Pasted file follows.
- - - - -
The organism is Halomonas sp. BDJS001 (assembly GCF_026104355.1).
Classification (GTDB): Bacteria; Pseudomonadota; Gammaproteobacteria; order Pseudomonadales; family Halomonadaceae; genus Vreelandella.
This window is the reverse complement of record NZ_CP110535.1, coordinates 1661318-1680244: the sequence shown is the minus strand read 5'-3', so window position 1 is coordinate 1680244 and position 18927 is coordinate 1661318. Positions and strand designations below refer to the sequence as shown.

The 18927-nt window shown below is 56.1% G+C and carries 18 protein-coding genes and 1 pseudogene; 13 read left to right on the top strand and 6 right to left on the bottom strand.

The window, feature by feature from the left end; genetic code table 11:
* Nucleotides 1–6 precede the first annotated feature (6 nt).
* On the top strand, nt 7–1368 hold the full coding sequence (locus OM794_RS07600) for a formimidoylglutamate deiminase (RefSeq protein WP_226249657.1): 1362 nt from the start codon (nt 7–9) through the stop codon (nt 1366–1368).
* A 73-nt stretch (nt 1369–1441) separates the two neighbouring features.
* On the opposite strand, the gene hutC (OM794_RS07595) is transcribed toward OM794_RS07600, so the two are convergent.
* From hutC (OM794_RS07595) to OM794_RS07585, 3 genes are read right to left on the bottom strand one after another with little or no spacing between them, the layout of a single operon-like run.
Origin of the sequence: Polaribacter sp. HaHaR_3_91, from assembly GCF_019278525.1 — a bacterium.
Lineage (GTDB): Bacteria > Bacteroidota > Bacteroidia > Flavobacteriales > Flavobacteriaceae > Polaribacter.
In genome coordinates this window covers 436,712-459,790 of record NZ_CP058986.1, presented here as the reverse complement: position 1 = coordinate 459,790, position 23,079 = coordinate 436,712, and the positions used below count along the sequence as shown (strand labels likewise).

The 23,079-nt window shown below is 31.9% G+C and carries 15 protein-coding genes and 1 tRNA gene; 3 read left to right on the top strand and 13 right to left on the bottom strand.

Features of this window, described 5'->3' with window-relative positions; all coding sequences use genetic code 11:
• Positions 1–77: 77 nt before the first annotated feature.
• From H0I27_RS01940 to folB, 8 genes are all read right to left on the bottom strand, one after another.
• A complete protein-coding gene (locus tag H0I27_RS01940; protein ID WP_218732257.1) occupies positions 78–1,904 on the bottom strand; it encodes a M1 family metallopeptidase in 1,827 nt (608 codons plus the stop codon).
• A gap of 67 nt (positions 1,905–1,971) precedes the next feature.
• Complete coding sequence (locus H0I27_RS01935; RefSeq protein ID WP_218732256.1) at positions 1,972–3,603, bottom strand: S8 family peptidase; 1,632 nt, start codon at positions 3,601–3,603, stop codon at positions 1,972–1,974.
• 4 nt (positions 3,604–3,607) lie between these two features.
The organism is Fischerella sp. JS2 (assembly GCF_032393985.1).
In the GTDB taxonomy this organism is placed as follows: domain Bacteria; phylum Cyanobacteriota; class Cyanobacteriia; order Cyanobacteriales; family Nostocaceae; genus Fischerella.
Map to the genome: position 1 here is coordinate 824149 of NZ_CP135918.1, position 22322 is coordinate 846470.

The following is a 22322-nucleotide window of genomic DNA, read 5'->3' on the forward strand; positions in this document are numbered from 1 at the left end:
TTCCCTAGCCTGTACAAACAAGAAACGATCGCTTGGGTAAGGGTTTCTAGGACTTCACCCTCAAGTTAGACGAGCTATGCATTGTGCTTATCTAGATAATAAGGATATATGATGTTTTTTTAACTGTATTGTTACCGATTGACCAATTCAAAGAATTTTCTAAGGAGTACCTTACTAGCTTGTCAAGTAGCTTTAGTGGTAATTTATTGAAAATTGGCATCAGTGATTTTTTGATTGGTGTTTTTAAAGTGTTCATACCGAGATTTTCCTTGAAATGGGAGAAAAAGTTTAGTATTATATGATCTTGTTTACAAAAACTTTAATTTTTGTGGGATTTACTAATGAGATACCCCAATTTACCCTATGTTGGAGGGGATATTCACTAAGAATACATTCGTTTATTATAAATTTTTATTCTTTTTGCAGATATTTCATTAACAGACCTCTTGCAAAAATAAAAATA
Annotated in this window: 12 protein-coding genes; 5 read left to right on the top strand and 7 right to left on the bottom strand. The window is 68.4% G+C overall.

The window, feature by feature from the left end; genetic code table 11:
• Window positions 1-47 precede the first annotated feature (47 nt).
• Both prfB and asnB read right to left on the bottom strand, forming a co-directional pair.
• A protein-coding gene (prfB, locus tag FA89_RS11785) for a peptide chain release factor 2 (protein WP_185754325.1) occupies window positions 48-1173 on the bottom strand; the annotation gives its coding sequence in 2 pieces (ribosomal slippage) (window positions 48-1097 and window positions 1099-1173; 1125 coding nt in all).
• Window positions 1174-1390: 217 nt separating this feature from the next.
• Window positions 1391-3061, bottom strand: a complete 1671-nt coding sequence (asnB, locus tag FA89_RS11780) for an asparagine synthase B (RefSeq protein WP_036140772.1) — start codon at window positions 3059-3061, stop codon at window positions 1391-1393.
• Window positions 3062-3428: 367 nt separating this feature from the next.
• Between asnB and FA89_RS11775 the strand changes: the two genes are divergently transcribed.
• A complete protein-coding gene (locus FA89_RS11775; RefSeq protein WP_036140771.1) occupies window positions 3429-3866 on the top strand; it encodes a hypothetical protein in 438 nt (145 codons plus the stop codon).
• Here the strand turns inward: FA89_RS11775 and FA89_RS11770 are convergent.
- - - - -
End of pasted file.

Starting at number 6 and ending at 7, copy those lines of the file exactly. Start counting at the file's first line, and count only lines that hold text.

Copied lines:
* Nucleotides 1–6 precede the first annotated feature (6 nt).
* On the top strand, nt 7–1368 hold the full coding sequence (locus OM794_RS07600) for a formimidoylglutamate deiminase (RefSeq protein WP_226249657.1): 1362 nt from the start codon (nt 7–9) through the stop codon (nt 1366–1368).